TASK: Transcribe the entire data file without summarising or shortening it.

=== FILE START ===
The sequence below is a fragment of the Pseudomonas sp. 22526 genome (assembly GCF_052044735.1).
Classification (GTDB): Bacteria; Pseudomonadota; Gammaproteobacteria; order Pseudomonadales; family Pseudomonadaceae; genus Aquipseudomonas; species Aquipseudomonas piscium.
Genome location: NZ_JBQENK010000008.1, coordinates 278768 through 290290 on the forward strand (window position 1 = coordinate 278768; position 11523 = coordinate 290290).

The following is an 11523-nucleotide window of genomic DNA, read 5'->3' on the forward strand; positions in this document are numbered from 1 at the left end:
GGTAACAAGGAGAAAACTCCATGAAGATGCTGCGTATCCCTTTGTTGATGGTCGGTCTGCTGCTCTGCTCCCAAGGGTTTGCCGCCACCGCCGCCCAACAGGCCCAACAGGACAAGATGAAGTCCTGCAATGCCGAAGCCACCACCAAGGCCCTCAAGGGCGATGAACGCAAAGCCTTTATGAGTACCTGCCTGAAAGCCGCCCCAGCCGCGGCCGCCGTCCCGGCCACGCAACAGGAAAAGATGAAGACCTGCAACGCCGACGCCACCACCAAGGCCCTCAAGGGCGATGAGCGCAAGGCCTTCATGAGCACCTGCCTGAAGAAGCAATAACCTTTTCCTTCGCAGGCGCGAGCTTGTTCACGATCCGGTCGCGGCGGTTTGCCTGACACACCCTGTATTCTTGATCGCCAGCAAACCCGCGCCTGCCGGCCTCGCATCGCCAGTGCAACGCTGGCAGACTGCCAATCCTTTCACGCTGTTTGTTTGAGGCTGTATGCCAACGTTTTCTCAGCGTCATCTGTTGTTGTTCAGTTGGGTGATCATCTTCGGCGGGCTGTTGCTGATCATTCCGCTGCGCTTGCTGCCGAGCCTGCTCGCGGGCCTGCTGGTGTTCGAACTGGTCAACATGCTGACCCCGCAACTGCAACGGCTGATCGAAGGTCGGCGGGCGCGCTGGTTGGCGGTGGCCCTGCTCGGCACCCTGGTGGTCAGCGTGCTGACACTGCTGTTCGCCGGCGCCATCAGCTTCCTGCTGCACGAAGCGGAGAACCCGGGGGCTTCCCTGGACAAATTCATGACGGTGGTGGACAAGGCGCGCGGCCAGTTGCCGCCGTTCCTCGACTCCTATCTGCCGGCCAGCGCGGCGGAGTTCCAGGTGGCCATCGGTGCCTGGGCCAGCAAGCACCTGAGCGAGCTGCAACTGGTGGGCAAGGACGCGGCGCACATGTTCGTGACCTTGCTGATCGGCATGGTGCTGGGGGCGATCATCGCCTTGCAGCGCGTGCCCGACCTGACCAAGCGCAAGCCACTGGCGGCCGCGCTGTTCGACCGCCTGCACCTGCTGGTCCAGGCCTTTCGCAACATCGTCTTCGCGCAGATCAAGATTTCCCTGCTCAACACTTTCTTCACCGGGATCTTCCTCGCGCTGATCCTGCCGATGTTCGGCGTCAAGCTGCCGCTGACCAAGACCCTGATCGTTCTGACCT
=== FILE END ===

The sequence below is a fragment of the Pseudomonas sp. 22526 genome (assembly GCF_052044735.1).
Classification (GTDB): Bacteria; Pseudomonadota; Gammaproteobacteria; order Pseudomonadales; family Pseudomonadaceae; genus Aquipseudomonas; species Aquipseudomonas piscium.
Genome location: NZ_JBQENK010000008.1, coordinates 278768 through 290290 on the forward strand (window position 1 = coordinate 278768; position 11523 = coordinate 290290).

The following is an 11523-nucleotide window of genomic DNA, read 5'->3' on the forward strand; positions in this document are numbered from 1 at the left end:
GGTAACAAGGAGAAAACTCCATGAAGATGCTGCGTATCCCTTTGTTGATGGTCGGTCTGCTGCTCTGCTCCCAAGGGTTTGCCGCCACCGCCGCCCAACAGGCCCAACAGGACAAGATGAAGTCCTGCAATGCCGAAGCCACCACCAAGGCCCTCAAGGGCGATGAACGCAAAGCCTTTATGAGTACCTGCCTGAAAGCCGCCCCAGCCGCGGCCGCCGTCCCGGCCACGCAACAGGAAAAGATGAAGACCTGCAACGCCGACGCCACCACCAAGGCCCTCAAGGGCGATGAGCGCAAGGCCTTCATGAGCACCTGCCTGAAGAAGCAATAACCTTTTCCTTCGCAGGCGCGAGCTTGTTCACGATCCGGTCGCGGCGGTTTGCCTGACACACCCTGTATTCTTGATCGCCAGCAAACCCGCGCCTGCCGGCCTCGCATCGCCAGTGCAACGCTGGCAGACTGCCAATCCTTTCACGCTGTTTGTTTGAGGCTGTATGCCAACGTTTTCTCAGCGTCATCTGTTGTTGTTCAGTTGGGTGATCATCTTCGGCGGGCTGTTGCTGATCATTCCGCTGCGCTTGCTGCCGAGCCTGCTCGCGGGCCTGCTGGTGTTCGAACTGGTCAACATGCTGACCCCGCAACTGCAACGGCTGATCGAAGGTCGGCGGGCGCGCTGGTTGGCGGTGGCCCTGCTCGGCACCCTGGTGGTCAGCGTGCTGACACTGCTGTTCGCCGGCGCCATCAGCTTCCTGCTGCACGAAGCGGAGAACCCGGGGGCTTCCCTGGACAAATTCATGACGGTGGTGGACAAGGCGCGCGGCCAGTTGCCGCCGTTCCTCGACTCCTATCTGCCGGCCAGCGCGGCGGAGTTCCAGGTGGCCATCGGTGCCTGGGCCAGCAAGCACCTGAGCGAGCTGCAACTGGTGGGCAAGGACGCGGCGCACATGTTCGTGACCTTGCTGATCGGCATGGTGCTGGGGGCGATCATCGCCTTGCAGCGCGTGCCCGACCTGACCAAGCGCAAGCCACTGGCGGCCGCGCTGTTCGACCGCCTGCACCTGCTGGTCCAGGCCTTTCGCAACATCGTCTTCGCGCAGATCAAGATTTCCCTGCTCAACACTTTCTTCACCGGGATCTTCCTCGCGCTGATCCTGCCGATGTTCGGCGTCAAGCTGCCGCTGACCAAGACCCTGATCGTTCTGACCT